I think this is wicked. To forbid mention of someone's culture and heritage is to deny them a face. It's also to subtly imply that there is something wrong with their gender or nationality or what have you, but that you personally are too smugly refined to say so. And similarly, to assume everybody guilty of sympathy with the Holocaust unless they go on and on about it is to contribute to another culture of suspicion.

(Mealy-mouthed-ness - using the correct words, or not - doesn't mean anything, anyway. Genocide goes on today and not only do we not do any more about it than we did for the Jews during the war - I doubt the victims of Darfur for example will get another country to live in - we daren't mention the fact that it does. As Amnesty International pointed out the other day, it's inadvisable to use the word "genocide" even during an admission that it is actually taking place. I'm not kidding about people "not having a face", either, or why would there have been those two films a few years ago about the "human sides" of Hitler and Jesus? Because people are so silly they actually need proof that every human has a "human side". How babyish.)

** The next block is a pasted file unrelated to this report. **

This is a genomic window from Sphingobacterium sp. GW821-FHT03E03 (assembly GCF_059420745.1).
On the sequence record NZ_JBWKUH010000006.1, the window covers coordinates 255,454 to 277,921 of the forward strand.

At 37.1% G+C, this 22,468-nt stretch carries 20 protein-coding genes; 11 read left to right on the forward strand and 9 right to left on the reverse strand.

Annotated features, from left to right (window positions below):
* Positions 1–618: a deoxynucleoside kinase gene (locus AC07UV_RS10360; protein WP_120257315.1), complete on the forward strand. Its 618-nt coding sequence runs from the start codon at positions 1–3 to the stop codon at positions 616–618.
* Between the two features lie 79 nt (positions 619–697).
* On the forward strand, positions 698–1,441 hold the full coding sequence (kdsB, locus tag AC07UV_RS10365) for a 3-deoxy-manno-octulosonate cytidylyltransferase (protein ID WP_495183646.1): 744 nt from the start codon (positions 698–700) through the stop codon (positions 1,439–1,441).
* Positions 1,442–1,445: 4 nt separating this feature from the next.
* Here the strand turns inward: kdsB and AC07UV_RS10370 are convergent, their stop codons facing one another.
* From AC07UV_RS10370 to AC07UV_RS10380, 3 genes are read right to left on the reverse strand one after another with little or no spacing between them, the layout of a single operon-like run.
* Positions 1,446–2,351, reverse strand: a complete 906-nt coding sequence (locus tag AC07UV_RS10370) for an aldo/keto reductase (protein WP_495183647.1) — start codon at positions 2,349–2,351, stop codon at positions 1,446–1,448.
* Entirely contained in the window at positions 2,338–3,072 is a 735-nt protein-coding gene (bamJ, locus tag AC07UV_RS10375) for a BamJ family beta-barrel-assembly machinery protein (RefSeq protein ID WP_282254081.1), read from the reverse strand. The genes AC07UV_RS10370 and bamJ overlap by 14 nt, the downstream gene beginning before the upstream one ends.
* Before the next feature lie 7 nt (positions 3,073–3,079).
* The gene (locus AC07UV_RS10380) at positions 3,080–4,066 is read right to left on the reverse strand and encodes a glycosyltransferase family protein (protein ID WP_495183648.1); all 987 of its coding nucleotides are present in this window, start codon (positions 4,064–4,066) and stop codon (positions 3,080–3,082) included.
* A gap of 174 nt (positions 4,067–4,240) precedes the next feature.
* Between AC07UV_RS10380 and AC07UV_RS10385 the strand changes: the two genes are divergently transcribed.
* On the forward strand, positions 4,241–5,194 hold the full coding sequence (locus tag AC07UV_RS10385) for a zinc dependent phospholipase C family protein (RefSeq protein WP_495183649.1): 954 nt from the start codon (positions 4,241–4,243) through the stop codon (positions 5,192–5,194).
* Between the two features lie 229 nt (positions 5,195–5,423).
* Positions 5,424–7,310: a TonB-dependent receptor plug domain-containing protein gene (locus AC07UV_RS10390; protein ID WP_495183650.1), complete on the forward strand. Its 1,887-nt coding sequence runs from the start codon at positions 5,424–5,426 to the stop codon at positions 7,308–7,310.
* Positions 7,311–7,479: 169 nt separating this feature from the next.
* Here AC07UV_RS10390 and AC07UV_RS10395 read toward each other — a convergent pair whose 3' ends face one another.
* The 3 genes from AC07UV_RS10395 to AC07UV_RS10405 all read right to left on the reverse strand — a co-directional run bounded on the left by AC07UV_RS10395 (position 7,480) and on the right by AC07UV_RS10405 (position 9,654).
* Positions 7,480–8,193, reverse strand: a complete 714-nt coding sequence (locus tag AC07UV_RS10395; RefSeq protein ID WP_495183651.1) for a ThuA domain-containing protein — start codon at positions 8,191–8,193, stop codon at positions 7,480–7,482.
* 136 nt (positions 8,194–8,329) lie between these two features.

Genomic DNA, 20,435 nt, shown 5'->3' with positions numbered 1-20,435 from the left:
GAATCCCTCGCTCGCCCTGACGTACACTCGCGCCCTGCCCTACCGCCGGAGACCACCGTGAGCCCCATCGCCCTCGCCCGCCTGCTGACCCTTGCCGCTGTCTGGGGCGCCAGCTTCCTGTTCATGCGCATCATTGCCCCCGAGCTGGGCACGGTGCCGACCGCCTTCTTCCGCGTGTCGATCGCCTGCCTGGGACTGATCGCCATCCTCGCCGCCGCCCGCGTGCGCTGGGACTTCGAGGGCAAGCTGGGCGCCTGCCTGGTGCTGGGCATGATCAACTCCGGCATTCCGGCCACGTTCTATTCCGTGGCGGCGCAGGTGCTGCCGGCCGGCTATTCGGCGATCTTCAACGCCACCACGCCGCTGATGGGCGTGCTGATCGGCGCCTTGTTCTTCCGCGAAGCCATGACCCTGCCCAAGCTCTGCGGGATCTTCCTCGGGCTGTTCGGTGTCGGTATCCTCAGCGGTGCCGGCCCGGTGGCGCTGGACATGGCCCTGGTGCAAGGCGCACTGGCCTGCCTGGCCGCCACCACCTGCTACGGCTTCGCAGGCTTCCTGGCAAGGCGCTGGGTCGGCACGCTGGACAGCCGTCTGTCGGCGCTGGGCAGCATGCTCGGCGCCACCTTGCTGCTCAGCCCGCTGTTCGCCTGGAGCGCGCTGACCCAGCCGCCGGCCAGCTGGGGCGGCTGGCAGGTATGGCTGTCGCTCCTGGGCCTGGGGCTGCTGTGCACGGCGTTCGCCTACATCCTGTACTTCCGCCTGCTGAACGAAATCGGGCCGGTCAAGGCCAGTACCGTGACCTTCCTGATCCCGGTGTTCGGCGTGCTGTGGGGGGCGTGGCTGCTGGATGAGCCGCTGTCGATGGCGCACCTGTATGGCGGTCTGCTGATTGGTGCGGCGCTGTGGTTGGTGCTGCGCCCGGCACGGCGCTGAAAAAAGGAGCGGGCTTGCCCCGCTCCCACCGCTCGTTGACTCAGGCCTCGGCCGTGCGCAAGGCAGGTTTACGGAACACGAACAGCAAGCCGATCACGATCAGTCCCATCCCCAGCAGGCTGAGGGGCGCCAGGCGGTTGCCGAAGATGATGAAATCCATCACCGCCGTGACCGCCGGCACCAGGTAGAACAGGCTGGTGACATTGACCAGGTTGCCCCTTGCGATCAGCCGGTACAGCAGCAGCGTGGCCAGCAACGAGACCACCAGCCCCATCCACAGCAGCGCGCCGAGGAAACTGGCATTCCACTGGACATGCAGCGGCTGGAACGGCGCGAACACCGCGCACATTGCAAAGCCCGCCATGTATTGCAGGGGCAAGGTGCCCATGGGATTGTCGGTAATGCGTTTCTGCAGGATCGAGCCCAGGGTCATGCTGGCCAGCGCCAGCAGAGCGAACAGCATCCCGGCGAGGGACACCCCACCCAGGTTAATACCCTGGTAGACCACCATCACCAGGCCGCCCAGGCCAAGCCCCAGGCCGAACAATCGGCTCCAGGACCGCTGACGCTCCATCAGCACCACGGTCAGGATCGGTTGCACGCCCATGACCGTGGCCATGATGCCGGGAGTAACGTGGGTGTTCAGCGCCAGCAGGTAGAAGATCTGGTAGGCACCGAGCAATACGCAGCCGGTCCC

Getting back to the play, I also hugely admire Frayn's attempt to tackle very difficult science. He describes himself in the postscript as "a non-scientist" who "can't offer any opinion on the physics". He was certainly braver than the newspaper reviewers. Butler offers seven reviews mentioning the reviewer's own ignorance of science and fear that they needed a physics qualification to understand the play - fears which were mostly dispelled, it seems. It's sad that people are frightened of science. I hope citizen science will help put an end to that; we wouldn't be frightened of a play about art or music. Frayn's ability to have the characters talk understandably, but as scientists, about fission, neutrons, and quantum physics, is brilliant. He has a glossary of some of the lines used at the end of the book. For "that particle", he makes a double joke: "One of the mind-bending aspects of quantum mechanics is that when a particle is faced with the choice of going through one of two slits it appears to go through both of them. (Don't ask.)" Because, of course, "asking" - or using light to "see" the particle - would deflect its path anyway!